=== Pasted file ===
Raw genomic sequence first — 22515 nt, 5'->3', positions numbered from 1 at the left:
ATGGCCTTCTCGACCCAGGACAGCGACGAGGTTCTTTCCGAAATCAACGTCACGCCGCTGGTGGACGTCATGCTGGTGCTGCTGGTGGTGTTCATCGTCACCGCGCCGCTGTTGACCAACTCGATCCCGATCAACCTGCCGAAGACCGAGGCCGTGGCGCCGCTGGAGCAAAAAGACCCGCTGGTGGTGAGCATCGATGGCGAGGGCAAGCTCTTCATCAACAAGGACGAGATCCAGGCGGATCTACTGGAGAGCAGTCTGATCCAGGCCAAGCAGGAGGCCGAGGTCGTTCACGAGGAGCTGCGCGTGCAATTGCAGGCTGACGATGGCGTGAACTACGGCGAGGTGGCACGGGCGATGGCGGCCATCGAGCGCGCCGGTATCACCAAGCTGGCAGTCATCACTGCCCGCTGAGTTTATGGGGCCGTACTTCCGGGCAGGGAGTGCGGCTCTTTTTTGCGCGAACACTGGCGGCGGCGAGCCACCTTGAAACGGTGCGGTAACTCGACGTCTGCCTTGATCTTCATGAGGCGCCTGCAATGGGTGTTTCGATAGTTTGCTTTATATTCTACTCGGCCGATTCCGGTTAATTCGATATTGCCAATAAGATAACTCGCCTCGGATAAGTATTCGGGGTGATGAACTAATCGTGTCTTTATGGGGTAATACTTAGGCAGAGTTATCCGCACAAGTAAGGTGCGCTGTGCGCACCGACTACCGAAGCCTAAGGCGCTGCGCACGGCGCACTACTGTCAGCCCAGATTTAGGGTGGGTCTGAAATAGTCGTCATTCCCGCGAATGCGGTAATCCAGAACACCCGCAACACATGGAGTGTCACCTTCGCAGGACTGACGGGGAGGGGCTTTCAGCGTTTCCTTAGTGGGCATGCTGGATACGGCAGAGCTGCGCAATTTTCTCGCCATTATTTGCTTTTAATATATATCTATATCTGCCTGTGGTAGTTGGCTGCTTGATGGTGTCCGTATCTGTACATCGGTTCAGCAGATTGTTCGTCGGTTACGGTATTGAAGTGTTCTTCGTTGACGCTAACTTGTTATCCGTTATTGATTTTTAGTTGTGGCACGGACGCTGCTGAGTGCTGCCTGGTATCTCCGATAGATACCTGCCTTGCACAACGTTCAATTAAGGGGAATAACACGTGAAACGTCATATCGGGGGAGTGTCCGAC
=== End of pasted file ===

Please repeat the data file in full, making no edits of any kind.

Raw genomic sequence first — 22515 nt, 5'->3', positions numbered from 1 at the left:
ATGGCCTTCTCGACCCAGGACAGCGACGAGGTTCTTTCCGAAATCAACGTCACGCCGCTGGTGGACGTCATGCTGGTGCTGCTGGTGGTGTTCATCGTCACCGCGCCGCTGTTGACCAACTCGATCCCGATCAACCTGCCGAAGACCGAGGCCGTGGCGCCGCTGGAGCAAAAAGACCCGCTGGTGGTGAGCATCGATGGCGAGGGCAAGCTCTTCATCAACAAGGACGAGATCCAGGCGGATCTACTGGAGAGCAGTCTGATCCAGGCCAAGCAGGAGGCCGAGGTCGTTCACGAGGAGCTGCGCGTGCAATTGCAGGCTGACGATGGCGTGAACTACGGCGAGGTGGCACGGGCGATGGCGGCCATCGAGCGCGCCGGTATCACCAAGCTGGCAGTCATCACTGCCCGCTGAGTTTATGGGGCCGTACTTCCGGGCAGGGAGTGCGGCTCTTTTTTGCGCGAACACTGGCGGCGGCGAGCCACCTTGAAACGGTGCGGTAACTCGACGTCTGCCTTGATCTTCATGAGGCGCCTGCAATGGGTGTTTCGATAGTTTGCTTTATATTCTACTCGGCCGATTCCGGTTAATTCGATATTGCCAATAAGATAACTCGCCTCGGATAAGTATTCGGGGTGATGAACTAATCGTGTCTTTATGGGGTAATACTTAGGCAGAGTTATCCGCACAAGTAAGGTGCGCTGTGCGCACCGACTACCGAAGCCTAAGGCGCTGCGCACGGCGCACTACTGTCAGCCCAGATTTAGGGTGGGTCTGAAATAGTCGTCATTCCCGCGAATGCGGTAATCCAGAACACCCGCAACACATGGAGTGTCACCTTCGCAGGACTGACGGGGAGGGGCTTTCAGCGTTTCCTTAGTGGGCATGCTGGATACGGCAGAGCTGCGCAATTTTCTCGCCATTATTTGCTTTTAATATATATCTATATCTGCCTGTGGTAGTTGGCTGCTTGATGGTGTCCGTATCTGTACATCGGTTCAGCAGATTGTTCGTCGGTTACGGTATTGAAGTGTTCTTCGTTGACGCTAACTTGTTATCCGTTATTGATTTTTAGTTGTGGCACGGACGCTGCTGAGTGCTGCCTGGTATCTCCGATAGATACCTGCCTTGCACAACGTTCAATTAAGGGGAATAACACGTGAAACGTCATATCGGGGGAGTGTCCGAC